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Year : 2015  |  Volume : 6  |  Issue : 2  |  Page : 33-37

Identification of drug-related problems and pharmacist's interventions in asthmatic patients at a private tertiary care facility-Pakistan


1 Department of Pharmacy Services, Northwest General Hospital and Research Center, Peshawar, Pakistan
2 Department of Medicines and Allied, Northwest General Hospital and Research Center, Peshawar, Pakistan

Date of Web Publication21-Apr-2015

Correspondence Address:
Aziz Ullah Khan
Department of Pharmacy Services, Northwest General Hospital and Research Center, Sector A3, Phase V, Hayatabad, Peshawar
Pakistan
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Source of Support: None, Conflict of Interest: None


DOI: 10.4103/2045-080X.155511

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  Abstract 

Background: Drug-related problems (DRPs) potentially contribute to morbidity, mortality and financial indicators. There is increasing evidence that participation and interventions of clinical pharmacists in health care have a positive influence on clinical practice.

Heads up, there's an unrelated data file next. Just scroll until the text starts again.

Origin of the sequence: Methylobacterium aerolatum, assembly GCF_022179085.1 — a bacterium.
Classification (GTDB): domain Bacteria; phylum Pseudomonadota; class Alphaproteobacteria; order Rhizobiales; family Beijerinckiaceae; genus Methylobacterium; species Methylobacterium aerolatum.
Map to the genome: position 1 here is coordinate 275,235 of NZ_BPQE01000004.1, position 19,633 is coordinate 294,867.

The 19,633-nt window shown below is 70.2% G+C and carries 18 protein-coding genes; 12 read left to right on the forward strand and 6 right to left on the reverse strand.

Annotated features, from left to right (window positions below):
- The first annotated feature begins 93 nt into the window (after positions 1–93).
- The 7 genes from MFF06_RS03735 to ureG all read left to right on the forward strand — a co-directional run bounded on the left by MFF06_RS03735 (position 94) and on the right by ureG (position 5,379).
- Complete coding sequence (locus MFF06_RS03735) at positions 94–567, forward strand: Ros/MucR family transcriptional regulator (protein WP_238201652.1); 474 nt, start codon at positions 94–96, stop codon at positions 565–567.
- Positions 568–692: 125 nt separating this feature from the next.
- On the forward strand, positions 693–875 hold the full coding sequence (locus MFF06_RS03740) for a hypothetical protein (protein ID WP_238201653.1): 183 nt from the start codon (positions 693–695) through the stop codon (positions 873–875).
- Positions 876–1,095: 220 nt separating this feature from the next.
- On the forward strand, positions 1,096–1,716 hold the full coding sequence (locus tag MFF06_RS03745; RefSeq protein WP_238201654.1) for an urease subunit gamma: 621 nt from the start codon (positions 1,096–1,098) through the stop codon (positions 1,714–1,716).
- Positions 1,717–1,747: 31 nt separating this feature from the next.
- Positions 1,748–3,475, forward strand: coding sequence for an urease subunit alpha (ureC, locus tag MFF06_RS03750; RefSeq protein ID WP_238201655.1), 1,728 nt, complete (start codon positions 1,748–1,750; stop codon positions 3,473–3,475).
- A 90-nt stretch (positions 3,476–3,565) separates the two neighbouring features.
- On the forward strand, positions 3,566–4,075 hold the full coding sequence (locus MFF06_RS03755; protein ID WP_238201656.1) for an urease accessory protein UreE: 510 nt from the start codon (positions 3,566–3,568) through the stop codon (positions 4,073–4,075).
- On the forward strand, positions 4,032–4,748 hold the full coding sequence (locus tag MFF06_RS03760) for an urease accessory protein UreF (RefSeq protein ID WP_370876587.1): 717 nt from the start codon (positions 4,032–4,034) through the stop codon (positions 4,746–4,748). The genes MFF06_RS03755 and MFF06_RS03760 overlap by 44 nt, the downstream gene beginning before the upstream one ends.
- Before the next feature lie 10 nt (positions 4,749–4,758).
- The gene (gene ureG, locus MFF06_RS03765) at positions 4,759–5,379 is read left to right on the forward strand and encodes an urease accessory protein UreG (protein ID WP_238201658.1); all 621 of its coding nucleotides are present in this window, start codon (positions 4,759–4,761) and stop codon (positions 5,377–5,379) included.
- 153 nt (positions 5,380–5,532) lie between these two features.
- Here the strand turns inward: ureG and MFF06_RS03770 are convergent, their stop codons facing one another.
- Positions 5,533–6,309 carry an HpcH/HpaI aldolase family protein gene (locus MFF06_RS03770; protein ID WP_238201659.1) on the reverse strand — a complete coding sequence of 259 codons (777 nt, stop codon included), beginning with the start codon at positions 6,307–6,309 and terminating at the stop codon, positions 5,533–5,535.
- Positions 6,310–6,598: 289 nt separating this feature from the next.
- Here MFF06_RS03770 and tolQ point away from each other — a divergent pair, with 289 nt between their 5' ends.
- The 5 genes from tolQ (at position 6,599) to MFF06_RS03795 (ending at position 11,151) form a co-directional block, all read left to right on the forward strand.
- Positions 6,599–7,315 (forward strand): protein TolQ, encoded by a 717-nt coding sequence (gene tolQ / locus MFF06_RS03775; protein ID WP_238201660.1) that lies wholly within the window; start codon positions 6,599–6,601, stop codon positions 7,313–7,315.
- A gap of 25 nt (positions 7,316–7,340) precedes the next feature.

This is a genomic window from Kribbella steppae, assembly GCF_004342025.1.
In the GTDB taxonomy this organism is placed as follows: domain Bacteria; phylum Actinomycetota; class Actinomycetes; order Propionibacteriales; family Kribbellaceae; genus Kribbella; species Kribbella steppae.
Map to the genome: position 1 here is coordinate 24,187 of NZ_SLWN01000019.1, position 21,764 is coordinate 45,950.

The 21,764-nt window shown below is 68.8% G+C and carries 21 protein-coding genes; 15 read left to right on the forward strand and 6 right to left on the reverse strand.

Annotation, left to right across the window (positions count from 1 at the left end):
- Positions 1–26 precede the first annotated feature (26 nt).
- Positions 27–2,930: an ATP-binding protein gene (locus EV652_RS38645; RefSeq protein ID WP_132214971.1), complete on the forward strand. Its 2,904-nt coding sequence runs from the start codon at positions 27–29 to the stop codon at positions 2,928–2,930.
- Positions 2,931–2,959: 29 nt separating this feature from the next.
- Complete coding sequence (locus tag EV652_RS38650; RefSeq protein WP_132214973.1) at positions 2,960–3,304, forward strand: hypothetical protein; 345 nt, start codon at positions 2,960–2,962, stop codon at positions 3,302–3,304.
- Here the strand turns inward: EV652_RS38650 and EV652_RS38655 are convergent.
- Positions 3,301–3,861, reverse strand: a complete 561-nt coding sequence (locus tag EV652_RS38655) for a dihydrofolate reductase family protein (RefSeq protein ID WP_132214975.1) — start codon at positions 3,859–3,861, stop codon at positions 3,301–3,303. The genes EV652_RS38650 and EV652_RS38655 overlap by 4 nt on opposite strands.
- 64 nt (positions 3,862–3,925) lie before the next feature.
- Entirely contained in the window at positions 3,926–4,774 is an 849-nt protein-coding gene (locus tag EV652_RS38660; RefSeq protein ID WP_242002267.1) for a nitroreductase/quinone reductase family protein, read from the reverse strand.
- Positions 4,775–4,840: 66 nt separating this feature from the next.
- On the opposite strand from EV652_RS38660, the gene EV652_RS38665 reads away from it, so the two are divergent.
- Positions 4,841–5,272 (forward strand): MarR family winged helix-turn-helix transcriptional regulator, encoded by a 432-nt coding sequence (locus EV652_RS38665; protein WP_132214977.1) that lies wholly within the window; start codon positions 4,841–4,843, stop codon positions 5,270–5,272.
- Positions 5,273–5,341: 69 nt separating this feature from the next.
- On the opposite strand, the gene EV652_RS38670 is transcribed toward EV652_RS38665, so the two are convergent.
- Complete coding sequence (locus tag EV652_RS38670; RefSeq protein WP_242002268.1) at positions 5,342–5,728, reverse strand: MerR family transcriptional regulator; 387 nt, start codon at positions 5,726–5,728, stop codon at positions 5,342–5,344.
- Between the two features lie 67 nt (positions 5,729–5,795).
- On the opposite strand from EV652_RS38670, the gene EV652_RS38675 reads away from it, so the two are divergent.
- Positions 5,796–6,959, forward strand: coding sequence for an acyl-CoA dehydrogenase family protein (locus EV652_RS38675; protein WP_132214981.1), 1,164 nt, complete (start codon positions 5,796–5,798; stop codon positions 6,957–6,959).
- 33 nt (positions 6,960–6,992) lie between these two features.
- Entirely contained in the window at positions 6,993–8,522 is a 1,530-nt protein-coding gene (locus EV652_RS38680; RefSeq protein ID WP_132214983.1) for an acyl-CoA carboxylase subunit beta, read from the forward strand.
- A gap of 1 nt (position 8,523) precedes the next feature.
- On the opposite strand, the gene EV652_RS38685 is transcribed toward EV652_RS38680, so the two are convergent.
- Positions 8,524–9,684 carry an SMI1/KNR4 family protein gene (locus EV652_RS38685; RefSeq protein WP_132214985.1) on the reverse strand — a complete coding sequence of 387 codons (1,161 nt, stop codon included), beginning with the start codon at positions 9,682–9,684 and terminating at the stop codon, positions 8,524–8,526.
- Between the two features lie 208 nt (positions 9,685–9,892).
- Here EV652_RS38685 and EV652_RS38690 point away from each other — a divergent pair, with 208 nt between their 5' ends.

Objectives: The main focus of this study was to identify DRPs, evaluate clinical pharmacy services and document pharmacist's interventions.
Materials and Methods: A 3 months prospective observational study from October, 2014 to January, 2015 was carried out on 80 asthmatic patients admitted to pulmonology unit at Northwest general hospital and research center, Peshawar, Pakistan. The drug therapy details of the patients were collected from inpatient treatment charts using a predesigned questionnaire. The DRPs were identified, and clinical interventions made by pharmacists were documented.